New Microsoft/Icahn Deal Details Semi-Sweet to Yahoo, Now Turns Sour for All
If you want to get to the heart of the truly dysfunctional relationship between Yahoo and Microsoft, consider the alleged 24-hour deadline that Yahoo claimed Microsoft and its loyal sidekick, activist investor Carl Icahn, gave the company to respond to the pair’s most recent joint proposal to settle their differences.
I say “alleged,” because as in all things related to this takeover mess, the trio disagrees on exactly what even that meant.
Frankly, it’s enough to make one think former President Bill Clinton’s definition of what “is” is makes more sense.
Yahoo (YHOO), in a rather strong statement Saturday night, said Microsoft tried to jam the company into swallowing a semi-sweetened new search deal with a side order of Icahn control.
But Microsoft (MSFT) sources scoff at the notion, noting that they only wanted to try to move a deal forward more quickly than the previous interminable roundelays that have exhausted everyone.
Before we get to this latest disagreement, here are the terms of the new Microsoft/Icahn joint deal to take control of Yahoo’s search business and hand over the rest to Icahn, which, according to numerous sources from both sides, was quickly rejected by Yahoo Saturday.
The deal included:
— $1 billion for Yahoo’s search business and a five-year guarantee of $2.3 billion in search ad revenue, with an option to renew it for another five years at a $1.6 billion minimum;
— An offer by Microsoft to buy $3.9 billion of Yahoo shares, and lend the company $2.8 billion at a five percent interest rate, by taking over a part of its debt. The money would be used to give a special dividend to shareholders;
— An agreement to raise the TAC rate (a payout to Yahoo on each search query) to 85 percent from its former offer of 70 percent, for three years, and to 75 percent after that;
— A plan, unclear as to specifics, to spin off Yahoo’s Asian assets, with money going to shareholders;
— And, last of all and the obvious dealbreaker, Icahn would get control of the rest of the company, which includes the massive content and communications assets. Apparently, one or two current Yahoo board members could possibly stay on. Presumably, Icahn could then strike a deal to merge those with assets of News Corp.’s (NWS) MySpace or Time Warner’s (TWX) AOL. (News Corp. is the owner of Dow Jones and of this site.)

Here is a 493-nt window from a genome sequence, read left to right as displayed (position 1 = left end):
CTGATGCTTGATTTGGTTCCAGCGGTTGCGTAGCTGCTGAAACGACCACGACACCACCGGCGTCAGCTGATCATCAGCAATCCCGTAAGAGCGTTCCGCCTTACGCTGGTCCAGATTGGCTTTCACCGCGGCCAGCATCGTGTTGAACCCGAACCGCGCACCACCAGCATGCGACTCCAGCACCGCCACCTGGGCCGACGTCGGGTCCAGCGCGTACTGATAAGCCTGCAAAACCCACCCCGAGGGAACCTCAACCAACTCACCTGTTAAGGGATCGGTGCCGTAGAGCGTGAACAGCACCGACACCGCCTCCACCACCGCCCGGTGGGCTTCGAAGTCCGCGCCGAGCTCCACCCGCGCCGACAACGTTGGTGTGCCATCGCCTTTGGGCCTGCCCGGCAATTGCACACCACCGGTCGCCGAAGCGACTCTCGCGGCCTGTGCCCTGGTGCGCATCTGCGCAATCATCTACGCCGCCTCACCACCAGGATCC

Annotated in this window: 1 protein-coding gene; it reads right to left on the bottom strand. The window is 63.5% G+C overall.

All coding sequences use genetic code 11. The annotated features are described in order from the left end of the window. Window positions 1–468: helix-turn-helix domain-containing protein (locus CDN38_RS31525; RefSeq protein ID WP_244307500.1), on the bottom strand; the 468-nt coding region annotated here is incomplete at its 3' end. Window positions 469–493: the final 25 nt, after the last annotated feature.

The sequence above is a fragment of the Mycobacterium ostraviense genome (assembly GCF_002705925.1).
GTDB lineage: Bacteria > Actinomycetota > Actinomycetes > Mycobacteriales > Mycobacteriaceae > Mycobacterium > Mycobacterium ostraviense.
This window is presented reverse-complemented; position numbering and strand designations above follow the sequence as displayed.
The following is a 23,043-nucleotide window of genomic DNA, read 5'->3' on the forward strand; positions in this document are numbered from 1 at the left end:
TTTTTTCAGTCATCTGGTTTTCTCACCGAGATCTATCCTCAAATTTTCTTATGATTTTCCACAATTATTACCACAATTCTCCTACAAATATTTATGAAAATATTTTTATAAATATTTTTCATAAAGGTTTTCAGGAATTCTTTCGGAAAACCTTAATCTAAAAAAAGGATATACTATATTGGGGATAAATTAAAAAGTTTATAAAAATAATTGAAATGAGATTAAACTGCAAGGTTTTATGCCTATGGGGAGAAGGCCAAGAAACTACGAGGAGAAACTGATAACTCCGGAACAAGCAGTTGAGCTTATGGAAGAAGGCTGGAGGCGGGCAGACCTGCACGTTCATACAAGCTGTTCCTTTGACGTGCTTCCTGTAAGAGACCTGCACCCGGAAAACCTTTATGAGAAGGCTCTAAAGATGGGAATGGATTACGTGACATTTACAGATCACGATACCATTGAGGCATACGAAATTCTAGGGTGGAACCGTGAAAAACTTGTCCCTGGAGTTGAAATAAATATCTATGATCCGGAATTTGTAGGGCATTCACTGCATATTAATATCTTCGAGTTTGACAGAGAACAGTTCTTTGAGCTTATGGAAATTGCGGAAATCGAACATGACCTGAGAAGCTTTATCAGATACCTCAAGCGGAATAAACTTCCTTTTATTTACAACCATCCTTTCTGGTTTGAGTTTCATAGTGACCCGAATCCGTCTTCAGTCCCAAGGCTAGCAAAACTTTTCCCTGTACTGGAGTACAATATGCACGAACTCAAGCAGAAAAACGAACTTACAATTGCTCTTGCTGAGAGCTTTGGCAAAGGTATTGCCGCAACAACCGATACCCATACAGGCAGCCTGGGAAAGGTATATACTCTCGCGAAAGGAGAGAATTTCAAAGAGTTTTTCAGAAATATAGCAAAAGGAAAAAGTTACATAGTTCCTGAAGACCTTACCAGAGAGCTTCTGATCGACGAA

But, Yahoo rejected the proposal in strong terms, especially stressing that it would not negotiate such a big deal under a time constraint.
Here’s Yahoo’s official version, from a statement :
“The proposal was made on Friday evening and Yahoo! was given less than 24 hours to accept the proposal, the fundamental terms of which Microsoft and Mr. Icahn made clear they were unwilling to negotiate.”
And Chairman Roy Bostock piled on: “After negotiating among themselves without the involvement of Yahoo!, Carl Icahn and Microsoft presented us with a ‘take it or leave it’ proposal under which we would be required to restructure the Company, hand over to Microsoft Yahoo!’s valuable search business and to Carl Icahn the rest of the Company, giving us less than 24 hours to respond. It is ludicrous to think that our Board could accept such a proposal.”
Microsoft sources consider the talks much less dramatic that that, noting that Yahoo had been talking to Icahn all week, and especially Thursday, about a new deal to take over Yahoo’s search business, and that an Icahn board was mentioned.
And, they add, Bostock was the one who insisted to Icahn that he needed to talk to Microsoft CEO Steve Ballmer directly, even though the software giant had publicly said it was unwilling to do so anymore.
But several times, the trio, along with a passel of bankers and lawyers, did just this, starting last Thursday night and, most significantly, Friday afternoon for 45 minutes.
It was in that call that the three sides discussed the proposal in detail, which included slides sent from Microsoft, although there was no term sheet.
Ballmer, a source close to both Yahoo and Microsoft said, did express being tired of the endless loop Yahoo and Microsoft were caught in and said that he did not want prolonged negotiations to go on.
This was not an ultimatum, according to Microsoft sources, but more of an expression of weariness at a new round of tedious back-and-forth.
“This has just gotten impossible,” said one Microsoft source. “We just wanted to have talks that went somewhere.”
When pressed, some sources close to Yahoo do confirm that they talked extensively to Icahn and then Microsoft. The 24-hour number came about because Ballmer asked Bostock to get back to him the next day, but that it was not exactly what one would call a threat.
“We felt he was saying Microsoft was not willing to put more on the table and, if we agreed to it, it would have been on their terms,” one source explained.
You get the picture–this is how wars start.
And that’s where Yahoo is now headed with Icahn–and by extension, Microsoft–as their proxy fight shifts into high gear heading into Yahoo’s annual meeting on Aug. 1.
What would it take to get Yahoo and Microsoft to come to some sort of rational agreement to strike a partnership of some sort before that?
Well, Sigmund Freud might be a start–or even Dr. Phil at this point–in this warped relationship.
Now, it seems, we’ll be moving directly to Judge Judy.
More on that later today.